Nerves of the lower limb

The nerves of the lower limb originate from the lumbosacral plexus.

The Lumbosacral Plexus

The lumbosacral plexus is made up of two separate plexuses.

  • Supplies the whole of the lower limb
      1. Lumbar plexus (ventral rami of T12-L4) – supplies the anterior and medial compartments
        • Obturator nerve – supplies the adductors (i.e. the medial compartment)
        • Femoral nerve – supplies the quadriceps, sartorius (anterior compatment of thigh)
      2. Sacral plexus (ventral rami of L4-S3) – this has 2 main sets of nerves
        • Also contributes to the femoral nerve
        • Gluteal nerves  (posterior compartment of hip)
          1. Superior gluteal nerve
          2. Inferior gluteal nerve
        • Sciatic nerve and its branches  (posterior thigh + all of lower leg)
          1. Tibial nervecalf muscles
          2. Common Peroneal nerve
            1. Deep fibular – anterior compartment
            2. Superficial fibular – lateral compartment
          3. Sciatic branches










  • Both plexuses partially come together to form the lumbosacral trunk
    • Forms only from L4 and L5 (i.e. upper sacral/lower lumbar plexus)
    • Forms from the anterior divisions
    • This gives off the femoral nerve

Nerves of the leg

Lumbar plexus

  • Femoral nerve  (L2-L4) branches into:
    1. Lateral femoral cutaneous nerve
      • Supplies the lateral aspect of the thigh.
      • Clinically important
        • Typically damaged in compression from lumbar lordosis – commonly in pregnancy
    2. Saphenous nerve
      • Purely sensory supply
      • Ends around the knee

The femoral nerve is typically damaged in trauma. This results in quadriceps palsy causing knee extension failure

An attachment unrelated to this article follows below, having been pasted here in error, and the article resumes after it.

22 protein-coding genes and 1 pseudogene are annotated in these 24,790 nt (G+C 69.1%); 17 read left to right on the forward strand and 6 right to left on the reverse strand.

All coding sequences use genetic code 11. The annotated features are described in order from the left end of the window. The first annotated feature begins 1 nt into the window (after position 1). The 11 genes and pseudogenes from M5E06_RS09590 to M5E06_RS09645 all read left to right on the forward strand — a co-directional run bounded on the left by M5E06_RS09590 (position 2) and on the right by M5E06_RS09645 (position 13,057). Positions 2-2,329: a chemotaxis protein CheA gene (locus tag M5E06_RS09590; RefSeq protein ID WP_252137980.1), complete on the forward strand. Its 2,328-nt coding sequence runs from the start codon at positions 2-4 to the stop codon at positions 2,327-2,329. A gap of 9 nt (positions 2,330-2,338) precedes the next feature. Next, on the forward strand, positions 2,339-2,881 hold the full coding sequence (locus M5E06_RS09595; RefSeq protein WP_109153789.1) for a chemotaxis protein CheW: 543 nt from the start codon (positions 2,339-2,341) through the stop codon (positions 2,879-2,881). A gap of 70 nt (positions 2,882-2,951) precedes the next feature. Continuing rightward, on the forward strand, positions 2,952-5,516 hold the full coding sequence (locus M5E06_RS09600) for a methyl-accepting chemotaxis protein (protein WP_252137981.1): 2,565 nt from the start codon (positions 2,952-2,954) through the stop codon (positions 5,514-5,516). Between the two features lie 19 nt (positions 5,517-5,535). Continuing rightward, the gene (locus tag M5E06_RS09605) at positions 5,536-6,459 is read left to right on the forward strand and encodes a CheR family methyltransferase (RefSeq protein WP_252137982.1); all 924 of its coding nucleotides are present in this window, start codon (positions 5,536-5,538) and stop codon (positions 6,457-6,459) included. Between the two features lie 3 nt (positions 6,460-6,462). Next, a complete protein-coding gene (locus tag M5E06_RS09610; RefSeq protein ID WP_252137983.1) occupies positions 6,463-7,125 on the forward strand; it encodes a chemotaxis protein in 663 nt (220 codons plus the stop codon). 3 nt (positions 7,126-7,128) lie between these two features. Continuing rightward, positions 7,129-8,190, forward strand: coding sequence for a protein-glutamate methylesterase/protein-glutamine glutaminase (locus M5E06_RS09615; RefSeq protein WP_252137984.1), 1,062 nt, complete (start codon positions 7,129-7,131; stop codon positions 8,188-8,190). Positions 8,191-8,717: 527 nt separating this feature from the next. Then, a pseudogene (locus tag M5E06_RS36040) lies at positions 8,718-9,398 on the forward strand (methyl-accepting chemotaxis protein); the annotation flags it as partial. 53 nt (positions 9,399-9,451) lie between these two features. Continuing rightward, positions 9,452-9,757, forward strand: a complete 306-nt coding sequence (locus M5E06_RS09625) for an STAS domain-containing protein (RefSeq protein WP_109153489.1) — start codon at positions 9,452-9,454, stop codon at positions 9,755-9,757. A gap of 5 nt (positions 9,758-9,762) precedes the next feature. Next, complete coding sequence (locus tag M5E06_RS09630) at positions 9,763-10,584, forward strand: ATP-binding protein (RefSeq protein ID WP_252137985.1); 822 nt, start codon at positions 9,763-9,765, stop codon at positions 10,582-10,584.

• Obturator nerve (L2-L4)
    • Supplies hip adductors
    • Injury causes loss of hip adduction

Sacral plexus

  • Superior gluteal nerve
    • Supplies the gluteus medius, minimus, and TFL
    • Injury causes trendelenburg sign, a waddling gait
  • Inferior gluteal nerve
    • Innervates gluteus maximus
    • Injury is rare but causes loss of gluteus maximus muscle – difficult standing up.
  • Sciatic nerve (L4-S3)
    • Injured in many pathologies:
      • Causes loss of all muscle function below the knee due to loss of sciatic branches.
    • Splits into tibial and common peroneal  nerves in the popliteal fossa. 
    • Common fibular nerve (aka common peroneal nerve)
      • Injury results in foot drop due to loss of anterior muscles this extensor failure
      • Superficial fibular nerve innervates 2 muscles  laterally
      • Deep fibular nerve
        • Supplies the anterior lower leg
        • Minimal sensory supply to a bit of the foot
    • Tibial nerve
      • Supplies all the muscles of the calf (i.e. posterior compartment)
      • Injured in tarsal tunnel syndrome.
      • Splits at the ankle to form the plantar nerves